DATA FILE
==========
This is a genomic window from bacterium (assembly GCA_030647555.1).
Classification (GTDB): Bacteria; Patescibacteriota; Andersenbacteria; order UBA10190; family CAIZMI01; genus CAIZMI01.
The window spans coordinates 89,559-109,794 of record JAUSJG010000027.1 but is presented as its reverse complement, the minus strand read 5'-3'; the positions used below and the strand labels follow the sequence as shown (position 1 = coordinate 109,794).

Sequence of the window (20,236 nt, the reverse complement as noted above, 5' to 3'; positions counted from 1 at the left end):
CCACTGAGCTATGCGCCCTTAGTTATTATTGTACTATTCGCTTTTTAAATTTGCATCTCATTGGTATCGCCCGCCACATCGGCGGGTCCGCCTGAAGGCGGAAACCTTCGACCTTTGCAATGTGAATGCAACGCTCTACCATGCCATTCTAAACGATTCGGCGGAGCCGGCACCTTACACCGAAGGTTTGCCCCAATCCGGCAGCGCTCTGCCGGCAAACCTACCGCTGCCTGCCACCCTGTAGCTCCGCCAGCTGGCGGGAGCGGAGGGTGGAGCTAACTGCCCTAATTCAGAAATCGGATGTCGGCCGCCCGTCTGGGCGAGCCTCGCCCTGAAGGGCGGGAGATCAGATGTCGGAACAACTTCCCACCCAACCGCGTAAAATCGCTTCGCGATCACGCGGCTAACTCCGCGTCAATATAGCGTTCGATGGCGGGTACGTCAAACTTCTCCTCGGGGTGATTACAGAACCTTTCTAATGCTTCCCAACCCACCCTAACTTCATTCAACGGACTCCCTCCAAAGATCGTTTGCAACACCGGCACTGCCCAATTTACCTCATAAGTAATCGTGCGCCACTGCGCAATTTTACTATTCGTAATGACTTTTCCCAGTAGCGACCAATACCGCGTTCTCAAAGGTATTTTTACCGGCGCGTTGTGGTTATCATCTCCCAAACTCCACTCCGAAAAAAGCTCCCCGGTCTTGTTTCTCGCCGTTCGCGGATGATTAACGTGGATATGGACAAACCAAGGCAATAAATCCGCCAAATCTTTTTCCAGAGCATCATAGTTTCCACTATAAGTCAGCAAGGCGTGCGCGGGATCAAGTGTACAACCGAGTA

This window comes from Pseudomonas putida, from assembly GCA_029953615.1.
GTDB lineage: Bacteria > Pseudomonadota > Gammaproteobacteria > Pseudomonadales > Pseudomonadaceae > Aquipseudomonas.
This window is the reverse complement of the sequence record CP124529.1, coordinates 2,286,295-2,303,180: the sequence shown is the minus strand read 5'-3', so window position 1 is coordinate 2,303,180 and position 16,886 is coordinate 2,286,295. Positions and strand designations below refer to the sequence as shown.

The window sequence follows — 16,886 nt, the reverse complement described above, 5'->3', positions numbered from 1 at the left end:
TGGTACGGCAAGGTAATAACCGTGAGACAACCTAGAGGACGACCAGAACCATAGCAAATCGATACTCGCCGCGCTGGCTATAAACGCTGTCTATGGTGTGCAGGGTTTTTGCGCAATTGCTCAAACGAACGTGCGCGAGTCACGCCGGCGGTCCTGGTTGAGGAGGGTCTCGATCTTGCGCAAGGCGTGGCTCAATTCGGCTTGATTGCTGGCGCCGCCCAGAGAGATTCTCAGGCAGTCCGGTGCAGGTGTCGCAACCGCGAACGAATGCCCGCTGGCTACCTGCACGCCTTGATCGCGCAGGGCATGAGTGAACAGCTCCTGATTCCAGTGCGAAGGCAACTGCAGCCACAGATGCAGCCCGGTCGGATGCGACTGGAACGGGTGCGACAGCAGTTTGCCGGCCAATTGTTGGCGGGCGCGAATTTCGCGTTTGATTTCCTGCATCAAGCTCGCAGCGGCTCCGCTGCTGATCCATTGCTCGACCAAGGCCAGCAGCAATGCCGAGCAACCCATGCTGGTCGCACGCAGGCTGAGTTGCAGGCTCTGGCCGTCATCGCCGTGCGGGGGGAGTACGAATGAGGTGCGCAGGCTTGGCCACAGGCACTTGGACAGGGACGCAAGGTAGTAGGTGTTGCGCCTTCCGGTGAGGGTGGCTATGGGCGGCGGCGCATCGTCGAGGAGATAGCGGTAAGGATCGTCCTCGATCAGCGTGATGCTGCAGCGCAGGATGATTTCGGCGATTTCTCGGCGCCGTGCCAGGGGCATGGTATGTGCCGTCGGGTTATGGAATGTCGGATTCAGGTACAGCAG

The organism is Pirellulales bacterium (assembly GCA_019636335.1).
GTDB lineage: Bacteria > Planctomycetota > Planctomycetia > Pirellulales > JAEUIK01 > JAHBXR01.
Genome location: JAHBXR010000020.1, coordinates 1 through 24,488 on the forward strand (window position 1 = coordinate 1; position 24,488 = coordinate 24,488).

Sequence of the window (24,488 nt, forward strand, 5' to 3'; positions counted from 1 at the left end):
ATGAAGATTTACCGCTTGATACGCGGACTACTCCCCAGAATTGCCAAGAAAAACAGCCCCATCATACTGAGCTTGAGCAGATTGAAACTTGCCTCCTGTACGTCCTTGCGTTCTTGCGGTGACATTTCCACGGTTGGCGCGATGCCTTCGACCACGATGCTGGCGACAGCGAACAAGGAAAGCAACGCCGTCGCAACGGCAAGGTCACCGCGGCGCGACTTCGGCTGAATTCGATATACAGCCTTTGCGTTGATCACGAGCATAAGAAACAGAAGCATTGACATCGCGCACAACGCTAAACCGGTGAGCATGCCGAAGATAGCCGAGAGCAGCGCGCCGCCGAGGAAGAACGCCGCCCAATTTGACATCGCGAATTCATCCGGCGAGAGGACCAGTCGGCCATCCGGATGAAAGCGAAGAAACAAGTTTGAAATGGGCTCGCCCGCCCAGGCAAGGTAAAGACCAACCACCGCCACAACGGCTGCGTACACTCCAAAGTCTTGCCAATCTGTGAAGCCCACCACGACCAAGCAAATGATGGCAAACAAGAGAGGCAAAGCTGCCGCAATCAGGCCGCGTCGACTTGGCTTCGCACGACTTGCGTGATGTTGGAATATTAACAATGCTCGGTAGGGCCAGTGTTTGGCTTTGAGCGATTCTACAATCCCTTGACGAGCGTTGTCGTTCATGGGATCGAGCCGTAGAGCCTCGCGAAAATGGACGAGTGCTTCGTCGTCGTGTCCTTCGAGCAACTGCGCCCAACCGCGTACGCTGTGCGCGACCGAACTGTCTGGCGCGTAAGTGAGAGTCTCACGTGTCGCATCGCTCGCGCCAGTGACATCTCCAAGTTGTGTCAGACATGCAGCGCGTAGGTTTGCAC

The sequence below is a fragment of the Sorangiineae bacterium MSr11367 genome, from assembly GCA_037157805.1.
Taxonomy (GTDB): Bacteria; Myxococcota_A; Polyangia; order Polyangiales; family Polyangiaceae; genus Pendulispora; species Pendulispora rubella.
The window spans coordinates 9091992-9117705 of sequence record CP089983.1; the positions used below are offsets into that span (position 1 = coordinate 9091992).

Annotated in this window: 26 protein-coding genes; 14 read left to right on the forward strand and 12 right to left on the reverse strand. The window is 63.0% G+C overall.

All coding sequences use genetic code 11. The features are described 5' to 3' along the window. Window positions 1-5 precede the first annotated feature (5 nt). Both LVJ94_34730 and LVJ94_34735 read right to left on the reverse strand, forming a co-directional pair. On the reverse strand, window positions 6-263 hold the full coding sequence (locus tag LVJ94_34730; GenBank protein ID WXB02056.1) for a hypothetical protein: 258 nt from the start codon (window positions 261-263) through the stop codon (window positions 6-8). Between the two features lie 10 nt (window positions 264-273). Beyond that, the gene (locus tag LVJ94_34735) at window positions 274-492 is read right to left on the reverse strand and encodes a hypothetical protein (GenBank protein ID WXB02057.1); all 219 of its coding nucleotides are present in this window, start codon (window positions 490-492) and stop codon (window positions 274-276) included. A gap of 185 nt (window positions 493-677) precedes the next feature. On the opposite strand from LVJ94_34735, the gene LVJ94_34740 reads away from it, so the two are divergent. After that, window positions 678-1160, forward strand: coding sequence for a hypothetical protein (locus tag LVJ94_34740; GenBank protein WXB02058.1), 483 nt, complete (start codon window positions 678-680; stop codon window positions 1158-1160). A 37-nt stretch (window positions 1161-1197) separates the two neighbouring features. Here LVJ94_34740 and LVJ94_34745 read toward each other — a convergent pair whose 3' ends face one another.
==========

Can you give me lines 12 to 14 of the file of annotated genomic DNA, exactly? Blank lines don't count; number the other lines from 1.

GTDB lineage: Bacteria > Planctomycetota > Planctomycetia > Pirellulales > JAEUIK01 > JAHBXR01.
Genome location: JAHBXR010000020.1, coordinates 1 through 24,488 on the forward strand (window position 1 = coordinate 1; position 24,488 = coordinate 24,488).

Sequence of the window (24,488 nt, forward strand, 5' to 3'; positions counted from 1 at the left end):